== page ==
Fujifilm's latest FinePix is a camera that won't fail to impress. The camera's designed to be user friendly but it will satisfy the more demanding consumers who want semi-manual and automatic shooting modes as well as accurate exposure and subtle tonal rendition.
Easy to use
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Fujifilm is betting that its latest compact camera offers us more for our money than just another giant increase in megapixels. The Fujifilm FinePix F30 takes the baton from last year's highly rated F11 model, restyled the exterior and, alongside the Casio Z1000 (see page 134 has a full resolution ISO 3200 setting in a compact camera.
A two-tone titanium and aluminium outer shell has replaced the cold, steel colour of the F11 and the former square shape has been updated to a smoother and sleeker design. Build quality feels reassuringly solid and the attractive finish more than matches other, higher priced compacts.
You make adjustments easily via conveniently placed buttons, a mode dial, a zoom lever and a control wheel. It's ready for action less than 1.5 seconds after power up and the menu system enables straightforward selection of the 19 scene modes. In addition, it inherits many of the features of its predecessor, including a 36- 108mm (35mm equivalent) zoom lens and a 2.5-inch LCD monitor.
The main selling point of the F30 is its high ISO 3200 setting that enables you to capture sharp images in low light with minimal noise. Fujifilm says that it can achieve this better than the competition because of its Real Photo Technology.
Certainly, when you use the F30 in a variety of low, bright and high contrast lighting conditions, it performs superbly, producing accurately exposed and rendered images. Image sharpness also proves to be acceptable for a camera in its class, even though you may find some evidence of softness around the corners in the wide-angle setting.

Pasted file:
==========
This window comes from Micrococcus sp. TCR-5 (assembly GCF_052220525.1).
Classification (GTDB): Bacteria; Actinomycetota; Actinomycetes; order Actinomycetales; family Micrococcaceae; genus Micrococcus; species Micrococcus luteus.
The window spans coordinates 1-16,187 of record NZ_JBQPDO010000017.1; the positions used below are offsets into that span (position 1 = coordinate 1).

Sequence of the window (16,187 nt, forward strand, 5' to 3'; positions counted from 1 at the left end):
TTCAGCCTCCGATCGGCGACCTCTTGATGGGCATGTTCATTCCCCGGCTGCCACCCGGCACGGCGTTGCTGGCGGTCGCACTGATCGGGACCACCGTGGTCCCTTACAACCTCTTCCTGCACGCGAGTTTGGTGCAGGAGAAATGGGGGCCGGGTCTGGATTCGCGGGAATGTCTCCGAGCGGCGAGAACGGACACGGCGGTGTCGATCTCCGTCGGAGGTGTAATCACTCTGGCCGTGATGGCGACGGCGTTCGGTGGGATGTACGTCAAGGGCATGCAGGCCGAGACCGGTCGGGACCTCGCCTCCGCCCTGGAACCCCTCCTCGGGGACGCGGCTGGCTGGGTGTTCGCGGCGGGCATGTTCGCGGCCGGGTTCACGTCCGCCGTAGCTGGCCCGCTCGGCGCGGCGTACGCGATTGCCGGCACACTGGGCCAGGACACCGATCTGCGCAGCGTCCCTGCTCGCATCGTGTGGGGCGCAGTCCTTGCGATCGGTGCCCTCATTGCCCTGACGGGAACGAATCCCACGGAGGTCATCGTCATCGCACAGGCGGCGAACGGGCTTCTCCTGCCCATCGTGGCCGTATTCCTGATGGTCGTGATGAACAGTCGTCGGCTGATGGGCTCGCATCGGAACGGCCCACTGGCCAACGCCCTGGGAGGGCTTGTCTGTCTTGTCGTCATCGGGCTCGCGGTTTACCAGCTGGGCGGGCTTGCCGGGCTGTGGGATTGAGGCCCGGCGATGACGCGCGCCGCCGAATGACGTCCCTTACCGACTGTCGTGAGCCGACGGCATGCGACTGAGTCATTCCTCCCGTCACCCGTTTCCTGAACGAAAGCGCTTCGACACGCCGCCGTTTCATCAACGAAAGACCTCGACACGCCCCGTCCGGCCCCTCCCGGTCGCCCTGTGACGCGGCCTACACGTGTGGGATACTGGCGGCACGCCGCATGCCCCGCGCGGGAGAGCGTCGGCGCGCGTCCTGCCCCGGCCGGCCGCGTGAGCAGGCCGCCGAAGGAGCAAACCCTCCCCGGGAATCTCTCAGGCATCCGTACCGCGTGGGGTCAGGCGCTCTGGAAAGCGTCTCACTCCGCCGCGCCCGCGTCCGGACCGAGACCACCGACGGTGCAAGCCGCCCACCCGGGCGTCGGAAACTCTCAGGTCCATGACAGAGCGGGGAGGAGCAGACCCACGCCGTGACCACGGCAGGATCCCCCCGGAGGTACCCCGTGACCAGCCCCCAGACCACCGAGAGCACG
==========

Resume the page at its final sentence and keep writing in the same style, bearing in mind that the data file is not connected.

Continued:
Image quality fanatics will discover that it's best to use the camera under ISO 800 and resort to the highest setting only in emergencies. While the overall image noise levels are low, ISO 1600 and 3200 seem to create a pointillist effect in low light. Colours are produced accurately but it's also worth noting that the Auto White Balance can output files with a slight blue tint.
To capture images, you can choose one of eleven shooting functions, including the usual Portrait, Landscape and Sports modes, as well as more specific Snow, Beach, Underwater, Museum and Party option.
One particularly innovative feature is the 'Natural Flash' mode that eliminates having to decide how to illuminate subjects in low light. It takes two shots in quick succession: one image using ambient lighting and the other with a burst of fl ash.
There's no full manual function but for semi-manual creative control, the choices are Aperture and Shutter Priority as well as exposure compensation. Metering options include Spot, Average and Multi. There are also eight white balance modes that can deal with a wide range of lighting colour casts.
The F30 really does fit well into your hand and as a truly lightweight camera it never becomes a burden to carry around. The antiglare LCD screen is easy to view in normal bright light but, ingeniously, automatically increases its brightness in darker conditions.
Good battery life
If you want an even better framing experience you can increase the screen refresh from 30 to 60 frames per second for smoother, faster live action.
This will reduce the battery life slightly but snap-happy users will be reassured to know that the rechargeable lithium-ion battery lasts for about 580 shots; impressive to say the least.
Overall, the F30 delivers a good package. Fujifilm has built on the success of the preceding two models and has fine-tuned the F30 to deliver a compact that offers a wide range of solutions for capturing high-quality images, whatever the conditions. Michael Roscoe
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